Brilliant Adventures is an intriguing play by an obviously talented dramatist, one that doesn’t latch onto the conventions of science fiction for the sake of simple escapism.
Brilliant Adventures by Alistair McDowall. Directed by Danielle Fauteux Jacques. Presented by Apollinaire Theatre Company at Chelsea Theatre Works, Chelsea, MA, through January 21.
By Ian Thal
It is 2010 and Luke (Sam Terry), a reclusive nineteen year-old, is curled up on a couch in his estate flat in Middlesbrough, a large town in northeastern England. He is obviously an avid reader: a quick glance at his bookshelf reveals volumes of science, science-fiction, and fantasy written by authors such as Alan Moore, J.R.R. Tolkien, China Miéville, and Stephen Hawking. Next to the kitchen doorway stands a cardboard refrigerator box outfitted with a hinge and wires. Part of Luke’s rent in this public housing unit is paid for by his disability payments. He has a pronounced stutter, which has resulted in paralyzing social anxiety. His box must be his personal isolation chamber.
The rest of Luke’s expenses are paid for by his tracksuit wearing older brother, Rob (Michael Underhill), a heroin dealer. Luke does not approve of how his brother earns his money, but the threat of poverty trumps moral considerations. Both brothers remain tied to their traumatic childhood. Indeed, their plight reflects where they live in Middlesbrough, which is suffering from its own economic and sociological trauma. Aside from the mail delivery of disability payments, the estate they live on has been pretty well abandoned by society. Rob walks an aging male heroin addict (a nearly silent performance by Dev Luthra) as if he was a dog, but no one — neither police, social services, nor good samaritans — are around to complain. Luke’s only friend, Greg (Geoff Van Wyck), has no other way to better his situation than to repeatedly send his CV to Rob.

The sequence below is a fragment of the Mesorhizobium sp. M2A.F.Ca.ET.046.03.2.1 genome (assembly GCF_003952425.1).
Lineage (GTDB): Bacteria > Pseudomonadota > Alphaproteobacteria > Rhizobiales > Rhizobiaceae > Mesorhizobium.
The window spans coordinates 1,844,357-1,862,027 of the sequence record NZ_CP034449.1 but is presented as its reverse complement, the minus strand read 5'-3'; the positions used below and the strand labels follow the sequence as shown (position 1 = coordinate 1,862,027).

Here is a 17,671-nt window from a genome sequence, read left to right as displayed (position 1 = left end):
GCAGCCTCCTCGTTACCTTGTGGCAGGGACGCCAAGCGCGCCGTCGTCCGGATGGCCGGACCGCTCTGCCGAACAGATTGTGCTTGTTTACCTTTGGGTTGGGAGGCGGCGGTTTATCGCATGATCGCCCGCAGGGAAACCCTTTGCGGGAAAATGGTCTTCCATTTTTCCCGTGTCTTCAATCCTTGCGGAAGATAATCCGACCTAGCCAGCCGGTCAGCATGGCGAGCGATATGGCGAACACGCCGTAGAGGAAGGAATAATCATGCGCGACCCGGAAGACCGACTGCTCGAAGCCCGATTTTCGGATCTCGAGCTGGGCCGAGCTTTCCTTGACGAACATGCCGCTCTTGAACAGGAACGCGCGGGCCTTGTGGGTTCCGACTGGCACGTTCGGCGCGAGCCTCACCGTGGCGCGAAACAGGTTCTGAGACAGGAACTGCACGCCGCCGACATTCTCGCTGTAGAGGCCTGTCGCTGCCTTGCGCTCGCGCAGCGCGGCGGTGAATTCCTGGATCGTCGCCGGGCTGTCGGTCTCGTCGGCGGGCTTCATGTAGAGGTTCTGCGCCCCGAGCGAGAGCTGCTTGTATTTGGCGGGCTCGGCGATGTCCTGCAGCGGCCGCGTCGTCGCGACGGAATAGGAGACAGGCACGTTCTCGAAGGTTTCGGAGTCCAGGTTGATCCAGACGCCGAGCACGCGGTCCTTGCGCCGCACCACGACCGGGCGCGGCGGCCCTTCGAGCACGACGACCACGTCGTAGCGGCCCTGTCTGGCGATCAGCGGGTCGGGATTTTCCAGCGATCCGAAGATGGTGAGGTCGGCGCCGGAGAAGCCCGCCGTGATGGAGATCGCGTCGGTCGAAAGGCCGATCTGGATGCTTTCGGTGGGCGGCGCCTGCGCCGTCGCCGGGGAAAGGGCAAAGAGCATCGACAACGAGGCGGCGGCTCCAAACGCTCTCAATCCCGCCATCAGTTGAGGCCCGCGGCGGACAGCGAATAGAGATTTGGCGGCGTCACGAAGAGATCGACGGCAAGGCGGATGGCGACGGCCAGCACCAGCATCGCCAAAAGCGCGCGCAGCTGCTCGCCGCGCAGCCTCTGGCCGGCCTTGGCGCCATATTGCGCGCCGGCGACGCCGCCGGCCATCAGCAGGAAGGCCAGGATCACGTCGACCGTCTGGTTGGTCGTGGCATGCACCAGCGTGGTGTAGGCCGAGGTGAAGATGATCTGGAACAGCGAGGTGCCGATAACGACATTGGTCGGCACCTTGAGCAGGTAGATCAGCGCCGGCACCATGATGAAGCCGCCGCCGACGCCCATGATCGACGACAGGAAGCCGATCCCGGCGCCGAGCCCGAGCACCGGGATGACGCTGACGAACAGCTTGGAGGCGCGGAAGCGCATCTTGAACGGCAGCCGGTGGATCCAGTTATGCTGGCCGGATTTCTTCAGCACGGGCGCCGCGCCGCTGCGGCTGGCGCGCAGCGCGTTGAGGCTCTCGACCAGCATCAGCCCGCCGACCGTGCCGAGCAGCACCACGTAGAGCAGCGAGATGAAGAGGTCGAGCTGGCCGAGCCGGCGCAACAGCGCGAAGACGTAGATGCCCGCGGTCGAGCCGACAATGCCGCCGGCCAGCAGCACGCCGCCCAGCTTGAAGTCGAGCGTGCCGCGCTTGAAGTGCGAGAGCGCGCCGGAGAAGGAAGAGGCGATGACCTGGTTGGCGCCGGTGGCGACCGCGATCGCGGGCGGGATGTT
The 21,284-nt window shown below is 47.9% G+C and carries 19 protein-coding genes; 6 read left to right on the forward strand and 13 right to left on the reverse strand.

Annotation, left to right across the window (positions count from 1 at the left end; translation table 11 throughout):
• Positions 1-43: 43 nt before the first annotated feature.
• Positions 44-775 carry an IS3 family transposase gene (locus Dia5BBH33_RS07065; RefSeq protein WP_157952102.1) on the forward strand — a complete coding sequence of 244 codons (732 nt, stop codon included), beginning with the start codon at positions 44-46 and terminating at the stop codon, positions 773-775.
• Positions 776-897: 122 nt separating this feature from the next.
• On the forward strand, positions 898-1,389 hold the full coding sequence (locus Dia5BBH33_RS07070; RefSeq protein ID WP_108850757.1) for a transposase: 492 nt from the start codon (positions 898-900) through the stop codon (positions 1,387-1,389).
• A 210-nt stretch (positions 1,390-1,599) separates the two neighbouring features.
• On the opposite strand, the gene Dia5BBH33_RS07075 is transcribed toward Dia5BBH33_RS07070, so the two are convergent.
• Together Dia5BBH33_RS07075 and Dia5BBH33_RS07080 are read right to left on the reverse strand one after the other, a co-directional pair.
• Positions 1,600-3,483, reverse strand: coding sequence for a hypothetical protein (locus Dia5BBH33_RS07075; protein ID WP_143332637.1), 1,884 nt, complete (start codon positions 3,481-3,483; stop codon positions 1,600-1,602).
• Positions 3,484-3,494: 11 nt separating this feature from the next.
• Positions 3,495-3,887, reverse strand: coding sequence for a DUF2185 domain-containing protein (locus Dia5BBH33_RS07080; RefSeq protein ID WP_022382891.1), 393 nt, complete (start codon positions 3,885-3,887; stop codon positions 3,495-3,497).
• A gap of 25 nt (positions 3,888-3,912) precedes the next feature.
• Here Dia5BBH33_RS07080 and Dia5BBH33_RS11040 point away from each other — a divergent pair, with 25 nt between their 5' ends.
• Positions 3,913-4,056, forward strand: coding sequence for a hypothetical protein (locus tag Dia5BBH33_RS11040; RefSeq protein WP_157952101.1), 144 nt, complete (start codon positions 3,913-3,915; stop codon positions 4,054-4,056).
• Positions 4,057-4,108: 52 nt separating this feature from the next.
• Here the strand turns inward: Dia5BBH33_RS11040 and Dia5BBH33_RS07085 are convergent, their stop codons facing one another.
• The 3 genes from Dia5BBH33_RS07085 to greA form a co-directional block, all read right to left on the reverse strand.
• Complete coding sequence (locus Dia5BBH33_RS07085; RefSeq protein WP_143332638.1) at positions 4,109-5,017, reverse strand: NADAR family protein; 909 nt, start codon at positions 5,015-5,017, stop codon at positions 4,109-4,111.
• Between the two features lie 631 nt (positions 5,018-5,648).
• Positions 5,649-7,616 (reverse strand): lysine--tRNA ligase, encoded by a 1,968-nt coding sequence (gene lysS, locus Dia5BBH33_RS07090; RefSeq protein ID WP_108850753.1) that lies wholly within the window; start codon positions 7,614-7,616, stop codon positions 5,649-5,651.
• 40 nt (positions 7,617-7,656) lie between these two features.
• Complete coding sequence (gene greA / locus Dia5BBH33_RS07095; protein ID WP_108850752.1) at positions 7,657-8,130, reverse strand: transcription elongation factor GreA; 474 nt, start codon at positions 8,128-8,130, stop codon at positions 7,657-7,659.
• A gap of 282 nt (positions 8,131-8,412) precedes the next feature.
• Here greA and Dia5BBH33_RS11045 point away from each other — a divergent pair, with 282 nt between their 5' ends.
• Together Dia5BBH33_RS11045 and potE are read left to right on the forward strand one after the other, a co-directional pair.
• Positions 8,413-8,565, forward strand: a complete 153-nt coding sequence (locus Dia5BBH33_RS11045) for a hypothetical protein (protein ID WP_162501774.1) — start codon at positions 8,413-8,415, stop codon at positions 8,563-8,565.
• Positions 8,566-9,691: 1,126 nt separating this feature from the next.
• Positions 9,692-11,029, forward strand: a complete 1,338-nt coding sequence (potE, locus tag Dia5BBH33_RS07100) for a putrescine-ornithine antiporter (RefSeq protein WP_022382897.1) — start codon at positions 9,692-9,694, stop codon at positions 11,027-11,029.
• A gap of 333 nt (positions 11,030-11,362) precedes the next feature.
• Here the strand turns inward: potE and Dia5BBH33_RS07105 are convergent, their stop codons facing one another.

Into this site of urban plight comes Rob’s new business partner, Ben (Brooks Reeves), a dealer from London clad in a black leather jacker. He sizes up the squalor of the place – even his working class accent sounds posh to these northerners (the mostly American cast were obviously dedicated students of dialect coach Christopher Sherwood Davis). London is so flooded with money (and competition) that Ben figures that easiest way to expand his empire is to move into a town where everyone can be bought. He buys Greg’s loyalty for a ten pound note — and then he notices Luke’s cardboard box.
Apparently, the box is a time machine. Rob and Greg are convinced of Luke’s genius, and heed his warnings that the machine should never be used, Ben, surprisingly enough, believes him as well. He concludes that time travel would help him to build a greater empire. He offers Luke an immense fortune to turn on the machine – but inventor refuses.
In the second act, a second Luke (Eric McGowan) appears from the future; a sure sign that events are going to go disastrously wrong. Playwright Alistair McDowall keeps the rules of time travel close to his chest – perhaps only the ‘Lukes’ really know how causality works in what appears to be a multiverse of branching timelines. McDowall’s embrace of the fantastic is not about time-tripping escapism, but a challenging exercise in the H. G. Wells mode — to make a political point that, even amid abject circumstances, a degree of freedom exists. Fantasy is used as a provocation about (confronting/escaping) the iniquities of the present.